The way in which Kang pursues his prey in this one is so funny. Imagine the pudgy, out-of-shape Chief Wiggum from THE SIMPSONS puffing and panting alongside a much fitter, jogging criminal, struggling to keep up, yelling intermittently at him ‘Didja do it?,’ and you’ll know where I’m coming from…

In ANOTHER PUBLIC ENEMY, Kang has seemingly risen through the ranks to become a prosecutor. He wears a suit, he’s clean-shaven, he lives for his work. We know even less about his personal life here than we knew about Detective Kang’s from the first film. Kang from the first film was a single dad of two little girls who were being minded by his mum, their granny, because apparently his wife had been stabbed to death. His mum yells at him like he’s a teenager for the hours he keeps.

Kang in the second film has little or no personal life. I don’t think we even see his apartment at any point. There’s an extremely strong bond between him and the men he works with, however, the men who put their lives on the line every day for the sake of justice.

The scene where one of his colleagues is murdered in cold blood after being mistaken for Kang is heart-wrenching. There’s a lot of very strong, powerful emotion in this film, more so than in the first. The first film makes us laugh out loud; the second, cry as if we’ve just sat through the video for Johnny Cash’s HURT on a continual loop for half a day…

In the second film, Kang is hunting down yet another upper class young millionaire type, a Mr. Han Sang-Woo, only this chap is more in the multi-millionaire or even billionaire class. Coincidentally, he’s a chap with whom Kang went to school, a posh little privileged boy who always came out of every scrape smelling like guest-room soap, because that’s how the rich folks roll.

Han’s rich father and older brother have both died under suspicious circumstances, leaving Han in charge of the family Foundation, a multi-billion dollar concern. He’s been selling off various elements of the Foundation, however, and transferring the money to America in what Kang strongly suspects are illegal transfers. When Kang is asked to investigate the accident which put Han’s brother in the coma from which he never wakes up, he does it with the aggravating thoroughness with which he does everything…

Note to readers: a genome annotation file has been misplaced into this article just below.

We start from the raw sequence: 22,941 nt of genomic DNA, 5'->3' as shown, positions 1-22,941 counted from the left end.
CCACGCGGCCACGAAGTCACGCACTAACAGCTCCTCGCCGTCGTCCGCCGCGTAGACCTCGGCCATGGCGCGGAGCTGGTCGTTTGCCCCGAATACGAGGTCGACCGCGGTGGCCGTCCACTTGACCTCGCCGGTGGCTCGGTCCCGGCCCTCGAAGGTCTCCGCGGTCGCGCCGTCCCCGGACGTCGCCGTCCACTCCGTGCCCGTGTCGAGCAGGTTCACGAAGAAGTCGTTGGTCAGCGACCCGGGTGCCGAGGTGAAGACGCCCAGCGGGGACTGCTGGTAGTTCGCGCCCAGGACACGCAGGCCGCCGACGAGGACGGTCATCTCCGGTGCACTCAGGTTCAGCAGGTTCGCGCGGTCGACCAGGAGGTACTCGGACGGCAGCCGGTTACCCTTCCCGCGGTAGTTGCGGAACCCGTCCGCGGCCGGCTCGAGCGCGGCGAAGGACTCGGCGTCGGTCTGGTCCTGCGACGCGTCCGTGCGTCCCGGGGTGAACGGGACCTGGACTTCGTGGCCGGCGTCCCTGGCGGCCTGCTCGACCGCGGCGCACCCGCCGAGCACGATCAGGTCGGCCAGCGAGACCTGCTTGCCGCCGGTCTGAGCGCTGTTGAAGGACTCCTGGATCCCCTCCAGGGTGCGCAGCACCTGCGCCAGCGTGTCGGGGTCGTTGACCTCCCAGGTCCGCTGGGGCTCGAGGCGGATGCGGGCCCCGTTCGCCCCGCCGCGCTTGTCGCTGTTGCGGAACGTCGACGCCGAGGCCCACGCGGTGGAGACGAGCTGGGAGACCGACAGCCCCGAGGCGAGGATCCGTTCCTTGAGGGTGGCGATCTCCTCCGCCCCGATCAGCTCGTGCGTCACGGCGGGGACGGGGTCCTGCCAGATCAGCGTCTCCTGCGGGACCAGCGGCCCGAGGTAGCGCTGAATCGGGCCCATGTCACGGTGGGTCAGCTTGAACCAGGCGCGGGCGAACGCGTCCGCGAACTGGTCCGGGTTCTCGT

This second film is a kind of a moral lesson, about the super-rich and powerful people who think they can commit crimes willy-nilly and get away with it, and the cops who try desperately to bring them to book.

Kang knows that pursuing the rich and powerful ruling class won’t endear him to the higher-ups in the force, but fortunately he’s got a boss as committed as he is to rooting out corruption and murder wherever he sees it, whether the perpetrator is a lowly scumbag drug-dealer or a trust fund baby, born with a silver spoon in his mouth and the unshakeable feeling that the world and everything in it is his own personal playground, just because he’s rich.

These two Korean films are a terrific watch. I’m not sure if there are any more of them out there, which would be fantastic, but at least watch these two Noughties gems and liven up your lockdown. I promise you they’ll do the job…! (Just googled it; there’s a PUBLIC ENEMY RETURNS from 2008!!!)

AUTHOR BIOGRAPHY OF SANDRA HARRIS.

Sandra Harris is a Dublin-based novelist, poet, short story writer and film and book blogger. She has studied Creative Writing and Film-Making. She has published a number of e-books on the following topics: horror film reviews, multi-genre film reviews, women’s fiction, erotic fiction, erotic horror fiction and erotic poetry. Several new books are currently in the pipeline. You can browse or buy any of Sandra’s books by following the link below straight to her Amazon Author Page:

http://www.amazon.com/-/e/B015GDE5RO

You can contact Sandra at:

sandrasandraharris@gmail.com

https://www.facebook.com/SandraHarrisPureFilthPoetry

https://sandrafirstruleoffilmclubharris.wordpress.com